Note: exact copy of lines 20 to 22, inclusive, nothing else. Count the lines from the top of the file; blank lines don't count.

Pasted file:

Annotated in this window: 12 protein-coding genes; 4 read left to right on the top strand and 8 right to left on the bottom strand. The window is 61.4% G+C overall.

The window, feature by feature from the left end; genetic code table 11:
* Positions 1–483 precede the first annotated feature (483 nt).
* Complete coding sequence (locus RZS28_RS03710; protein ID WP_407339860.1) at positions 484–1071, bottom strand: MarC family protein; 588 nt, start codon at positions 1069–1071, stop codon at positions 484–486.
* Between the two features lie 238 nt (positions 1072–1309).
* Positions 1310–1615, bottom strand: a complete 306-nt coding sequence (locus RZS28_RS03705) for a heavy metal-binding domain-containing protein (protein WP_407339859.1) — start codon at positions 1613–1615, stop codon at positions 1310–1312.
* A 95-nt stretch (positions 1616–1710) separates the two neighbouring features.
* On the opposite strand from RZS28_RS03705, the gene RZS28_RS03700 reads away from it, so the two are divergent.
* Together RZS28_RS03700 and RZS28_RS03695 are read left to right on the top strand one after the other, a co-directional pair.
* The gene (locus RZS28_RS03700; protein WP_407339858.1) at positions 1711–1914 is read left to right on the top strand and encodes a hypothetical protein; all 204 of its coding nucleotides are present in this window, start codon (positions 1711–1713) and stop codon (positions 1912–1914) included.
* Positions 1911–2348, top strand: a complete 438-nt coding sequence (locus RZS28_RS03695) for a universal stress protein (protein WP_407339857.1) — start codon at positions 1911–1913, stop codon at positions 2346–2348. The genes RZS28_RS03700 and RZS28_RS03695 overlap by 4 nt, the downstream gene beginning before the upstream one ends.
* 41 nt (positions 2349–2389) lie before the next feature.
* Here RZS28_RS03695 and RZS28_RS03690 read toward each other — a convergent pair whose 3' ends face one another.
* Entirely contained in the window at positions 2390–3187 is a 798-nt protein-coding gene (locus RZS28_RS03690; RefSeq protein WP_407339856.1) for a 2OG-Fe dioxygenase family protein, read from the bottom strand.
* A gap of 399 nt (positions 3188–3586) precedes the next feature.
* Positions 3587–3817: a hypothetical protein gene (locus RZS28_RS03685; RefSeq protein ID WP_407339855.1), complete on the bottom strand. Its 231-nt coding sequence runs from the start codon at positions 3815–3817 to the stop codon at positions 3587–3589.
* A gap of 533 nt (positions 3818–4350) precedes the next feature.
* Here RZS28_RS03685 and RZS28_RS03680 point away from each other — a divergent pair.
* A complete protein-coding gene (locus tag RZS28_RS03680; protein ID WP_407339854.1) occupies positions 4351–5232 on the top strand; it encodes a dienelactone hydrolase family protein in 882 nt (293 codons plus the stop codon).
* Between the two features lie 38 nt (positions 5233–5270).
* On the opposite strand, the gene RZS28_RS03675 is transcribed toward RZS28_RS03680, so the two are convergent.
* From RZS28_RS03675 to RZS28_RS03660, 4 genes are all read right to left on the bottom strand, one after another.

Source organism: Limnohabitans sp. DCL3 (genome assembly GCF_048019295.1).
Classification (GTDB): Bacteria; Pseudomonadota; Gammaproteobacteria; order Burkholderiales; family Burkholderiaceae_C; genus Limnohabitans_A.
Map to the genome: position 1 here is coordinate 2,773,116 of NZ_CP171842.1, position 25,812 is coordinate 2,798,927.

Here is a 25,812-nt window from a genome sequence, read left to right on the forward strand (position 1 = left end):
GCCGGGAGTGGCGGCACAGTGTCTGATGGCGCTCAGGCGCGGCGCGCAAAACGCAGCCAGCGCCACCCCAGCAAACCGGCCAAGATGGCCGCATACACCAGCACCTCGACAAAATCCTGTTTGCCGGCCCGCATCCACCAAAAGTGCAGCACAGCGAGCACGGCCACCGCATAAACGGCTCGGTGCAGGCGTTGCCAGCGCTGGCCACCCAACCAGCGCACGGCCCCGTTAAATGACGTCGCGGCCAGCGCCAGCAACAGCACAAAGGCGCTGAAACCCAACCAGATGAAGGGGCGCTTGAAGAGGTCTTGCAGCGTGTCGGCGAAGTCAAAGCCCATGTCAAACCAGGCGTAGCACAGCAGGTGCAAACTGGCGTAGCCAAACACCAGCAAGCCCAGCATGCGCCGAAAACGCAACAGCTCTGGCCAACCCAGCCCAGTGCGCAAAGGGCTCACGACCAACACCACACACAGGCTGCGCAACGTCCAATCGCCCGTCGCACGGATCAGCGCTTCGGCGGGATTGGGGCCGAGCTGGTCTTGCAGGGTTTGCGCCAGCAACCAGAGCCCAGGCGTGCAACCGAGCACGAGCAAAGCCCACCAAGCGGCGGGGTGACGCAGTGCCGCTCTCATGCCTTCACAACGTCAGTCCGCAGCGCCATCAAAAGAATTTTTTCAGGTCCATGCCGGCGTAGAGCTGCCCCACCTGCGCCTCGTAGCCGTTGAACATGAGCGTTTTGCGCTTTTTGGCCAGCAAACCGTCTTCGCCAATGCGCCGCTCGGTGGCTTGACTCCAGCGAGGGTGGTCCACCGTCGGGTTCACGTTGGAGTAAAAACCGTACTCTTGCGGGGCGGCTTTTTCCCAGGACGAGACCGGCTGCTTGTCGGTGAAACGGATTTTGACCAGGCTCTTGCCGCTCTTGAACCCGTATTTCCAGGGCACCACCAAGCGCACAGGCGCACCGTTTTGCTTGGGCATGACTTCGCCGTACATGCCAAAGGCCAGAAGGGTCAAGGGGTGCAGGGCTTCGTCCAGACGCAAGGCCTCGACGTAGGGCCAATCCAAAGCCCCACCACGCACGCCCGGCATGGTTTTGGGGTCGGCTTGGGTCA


* Between the two features lie 38 nt (positions 5233–5270).
* On the opposite strand, the gene RZS28_RS03675 is transcribed toward RZS28_RS03680, so the two are convergent.
* From RZS28_RS03675 to RZS28_RS03660, 4 genes are all read right to left on the bottom strand, one after another.